Protecting Worker Rights After a Construction Accident
New York has a no-excuses approach when it comes to worker safety. That means if you were injured in a construction site accident in New York — even if you are from out of state — the project owner as well as the contractors hired are liable for your injuries. The project owner cannot pass the blame off onto you or your employer or even the general contractor.
Often times workers are told “It’s a workers’ compensation case. Your own employer was supposed to supply all the safety equipment, and you can’t sue your employee.” This is not true when New York’s Safe Place to Work Laws apply. Make sure you know your rights by talking to a New York construction site injury attorney who knows the law and has extensive experience with these kinds of accidents.
The more serious your construction accident injuries are, the more you will need maximum compensation. That is the goal of construction accident lawyer Dan Santola and the Powers & Santola law firm.
When Safety Is Ignored on Construction Sites, Accidents Happen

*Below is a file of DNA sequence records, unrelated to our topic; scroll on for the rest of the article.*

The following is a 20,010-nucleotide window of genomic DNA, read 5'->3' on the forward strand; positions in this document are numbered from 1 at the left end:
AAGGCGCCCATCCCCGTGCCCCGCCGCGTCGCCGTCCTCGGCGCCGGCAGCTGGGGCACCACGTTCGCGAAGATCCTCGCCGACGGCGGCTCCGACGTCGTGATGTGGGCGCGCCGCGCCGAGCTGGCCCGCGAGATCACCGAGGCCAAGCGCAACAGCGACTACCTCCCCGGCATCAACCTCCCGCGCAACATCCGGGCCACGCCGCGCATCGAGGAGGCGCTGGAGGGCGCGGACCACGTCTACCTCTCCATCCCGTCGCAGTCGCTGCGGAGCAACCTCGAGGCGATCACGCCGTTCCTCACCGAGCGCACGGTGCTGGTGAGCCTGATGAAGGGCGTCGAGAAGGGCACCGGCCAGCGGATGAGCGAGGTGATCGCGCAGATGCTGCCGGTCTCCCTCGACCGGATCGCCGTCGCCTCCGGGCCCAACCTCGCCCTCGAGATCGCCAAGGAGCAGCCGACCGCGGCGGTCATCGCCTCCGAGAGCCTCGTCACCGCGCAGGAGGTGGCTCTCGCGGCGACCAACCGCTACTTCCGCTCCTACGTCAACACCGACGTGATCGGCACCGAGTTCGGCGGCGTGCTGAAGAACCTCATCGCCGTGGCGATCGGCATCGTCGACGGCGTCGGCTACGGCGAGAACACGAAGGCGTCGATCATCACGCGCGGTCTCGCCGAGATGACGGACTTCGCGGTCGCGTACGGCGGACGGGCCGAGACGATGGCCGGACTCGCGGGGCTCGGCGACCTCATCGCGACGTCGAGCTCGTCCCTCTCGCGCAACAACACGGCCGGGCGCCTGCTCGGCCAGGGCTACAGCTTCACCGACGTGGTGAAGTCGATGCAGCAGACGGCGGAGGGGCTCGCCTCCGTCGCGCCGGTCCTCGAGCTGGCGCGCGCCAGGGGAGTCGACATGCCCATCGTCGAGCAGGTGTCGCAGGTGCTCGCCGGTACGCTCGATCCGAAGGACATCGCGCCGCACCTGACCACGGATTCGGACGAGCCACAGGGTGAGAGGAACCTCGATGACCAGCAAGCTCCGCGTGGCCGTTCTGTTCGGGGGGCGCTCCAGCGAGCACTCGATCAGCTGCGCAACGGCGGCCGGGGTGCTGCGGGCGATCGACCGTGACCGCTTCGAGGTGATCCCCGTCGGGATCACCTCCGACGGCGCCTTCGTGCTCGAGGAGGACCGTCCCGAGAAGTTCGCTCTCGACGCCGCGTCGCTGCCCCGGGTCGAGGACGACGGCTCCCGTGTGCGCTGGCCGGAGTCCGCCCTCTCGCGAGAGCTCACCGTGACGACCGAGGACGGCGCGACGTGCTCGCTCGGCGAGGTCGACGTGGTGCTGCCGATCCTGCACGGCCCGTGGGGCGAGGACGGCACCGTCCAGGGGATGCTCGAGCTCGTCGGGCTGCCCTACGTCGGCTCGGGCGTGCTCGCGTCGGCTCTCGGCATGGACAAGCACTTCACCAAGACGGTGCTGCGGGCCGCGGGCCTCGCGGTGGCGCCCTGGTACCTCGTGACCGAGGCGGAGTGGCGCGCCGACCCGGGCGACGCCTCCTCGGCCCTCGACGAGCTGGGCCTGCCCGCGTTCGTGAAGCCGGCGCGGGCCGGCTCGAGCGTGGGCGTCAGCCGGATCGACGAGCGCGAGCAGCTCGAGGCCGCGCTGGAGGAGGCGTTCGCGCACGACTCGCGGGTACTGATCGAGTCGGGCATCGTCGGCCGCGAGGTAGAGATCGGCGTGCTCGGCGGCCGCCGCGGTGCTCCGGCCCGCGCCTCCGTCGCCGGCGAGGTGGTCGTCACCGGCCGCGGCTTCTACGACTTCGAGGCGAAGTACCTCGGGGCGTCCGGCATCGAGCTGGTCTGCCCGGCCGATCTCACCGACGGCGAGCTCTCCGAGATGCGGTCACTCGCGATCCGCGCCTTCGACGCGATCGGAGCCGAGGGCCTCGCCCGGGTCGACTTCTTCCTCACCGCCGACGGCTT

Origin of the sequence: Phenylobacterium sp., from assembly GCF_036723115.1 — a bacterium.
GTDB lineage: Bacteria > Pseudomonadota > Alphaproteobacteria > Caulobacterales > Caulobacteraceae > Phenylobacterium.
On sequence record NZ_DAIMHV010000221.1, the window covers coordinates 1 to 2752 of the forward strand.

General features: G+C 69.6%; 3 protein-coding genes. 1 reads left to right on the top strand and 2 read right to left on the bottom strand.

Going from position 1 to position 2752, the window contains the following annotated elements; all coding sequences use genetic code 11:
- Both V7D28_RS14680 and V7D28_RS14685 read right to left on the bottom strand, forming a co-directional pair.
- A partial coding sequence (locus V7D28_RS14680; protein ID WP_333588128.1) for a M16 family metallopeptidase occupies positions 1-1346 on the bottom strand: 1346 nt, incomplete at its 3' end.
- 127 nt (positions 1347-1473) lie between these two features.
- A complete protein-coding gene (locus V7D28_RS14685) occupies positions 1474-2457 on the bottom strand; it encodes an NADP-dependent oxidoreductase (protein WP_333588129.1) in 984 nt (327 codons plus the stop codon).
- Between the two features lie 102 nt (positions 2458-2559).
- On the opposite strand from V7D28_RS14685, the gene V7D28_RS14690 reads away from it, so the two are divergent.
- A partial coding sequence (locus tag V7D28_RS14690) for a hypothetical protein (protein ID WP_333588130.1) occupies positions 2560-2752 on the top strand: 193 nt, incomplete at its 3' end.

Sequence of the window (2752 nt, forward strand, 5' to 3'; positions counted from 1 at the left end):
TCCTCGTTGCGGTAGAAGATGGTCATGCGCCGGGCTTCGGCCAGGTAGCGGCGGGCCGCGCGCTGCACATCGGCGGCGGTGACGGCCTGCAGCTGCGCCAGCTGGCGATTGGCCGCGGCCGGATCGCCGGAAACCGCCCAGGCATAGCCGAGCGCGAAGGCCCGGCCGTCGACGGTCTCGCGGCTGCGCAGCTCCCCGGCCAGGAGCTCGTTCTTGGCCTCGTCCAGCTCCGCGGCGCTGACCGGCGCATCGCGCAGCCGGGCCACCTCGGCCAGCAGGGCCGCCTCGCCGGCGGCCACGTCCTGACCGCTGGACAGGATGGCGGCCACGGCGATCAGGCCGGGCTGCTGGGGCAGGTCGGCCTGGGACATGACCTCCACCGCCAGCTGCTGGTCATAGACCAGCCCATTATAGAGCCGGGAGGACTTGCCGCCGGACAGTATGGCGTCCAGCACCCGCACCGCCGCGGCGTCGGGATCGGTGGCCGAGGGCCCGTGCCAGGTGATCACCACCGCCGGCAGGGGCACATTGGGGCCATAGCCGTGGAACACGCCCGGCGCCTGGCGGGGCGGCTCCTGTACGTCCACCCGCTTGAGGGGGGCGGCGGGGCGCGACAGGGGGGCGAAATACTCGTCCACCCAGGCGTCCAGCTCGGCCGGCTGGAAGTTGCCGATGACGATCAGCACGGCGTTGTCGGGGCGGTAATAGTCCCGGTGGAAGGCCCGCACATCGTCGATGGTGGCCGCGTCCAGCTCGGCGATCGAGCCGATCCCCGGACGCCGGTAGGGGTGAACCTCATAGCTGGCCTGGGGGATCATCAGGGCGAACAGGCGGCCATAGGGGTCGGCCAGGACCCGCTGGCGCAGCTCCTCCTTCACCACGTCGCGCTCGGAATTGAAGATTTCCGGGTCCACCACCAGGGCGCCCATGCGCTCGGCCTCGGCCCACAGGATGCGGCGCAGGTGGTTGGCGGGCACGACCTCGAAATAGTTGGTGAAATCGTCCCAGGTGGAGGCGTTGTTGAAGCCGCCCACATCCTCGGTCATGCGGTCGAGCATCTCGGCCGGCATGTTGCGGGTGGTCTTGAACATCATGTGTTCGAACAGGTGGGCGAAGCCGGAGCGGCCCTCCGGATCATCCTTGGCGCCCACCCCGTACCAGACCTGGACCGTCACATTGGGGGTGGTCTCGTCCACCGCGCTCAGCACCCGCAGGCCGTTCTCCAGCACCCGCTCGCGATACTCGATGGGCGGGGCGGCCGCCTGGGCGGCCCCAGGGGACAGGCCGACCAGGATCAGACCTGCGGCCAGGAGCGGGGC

Yes, the worker has responsibility for using the safety equipment and to follow proper procedures. According to the construction contract, the worker’s employer may have the primary duty for providing the proper safety devices and training. If the employer fails and the worker is injured, the responsibility to pay for those injuries goes all the way up to the property owner. The owner cannot use as an excuse that it has a contract with the employer to do the work that caused the accident to defeat your lawsuit.
Cave-ins at construction sites are far too common — and the reason is lack of attention to safety. The excavation trenching is un-shored or improperly shored. It caves in on workers. Even if they are not buried by the cave-in, they can suffer severe damages, including irreversible neurological damage.
When a truck backs over a worker at a construction site, the excuse given is often, “I followed OSHA requirements. The backup beeper was on.” On a site where trucks are backing up all day, a beeper is not sufficient. That is why New York requires that backup flaggers must be positioned to warn the driver and workers of the approaching vehicle.
Learn more about the pitfalls to avoid in How to Lose a Good Case.
Cave-ins, truck accidents, falls from heights and countless other construction site accidents can and must be prevented. When safety rules are not followed and a worker is injured, New York Safe Place to Work laws provide the worker with valuable rights.
Albany & Syracuse Injury Attorney · Free Consultation · 518-465-5995 · 315-308-1020
At Powers & Santola, we know the New York Safe Place to Work laws well, and we are dedicated to protecting workers’ rights. Contact us for a free consultation.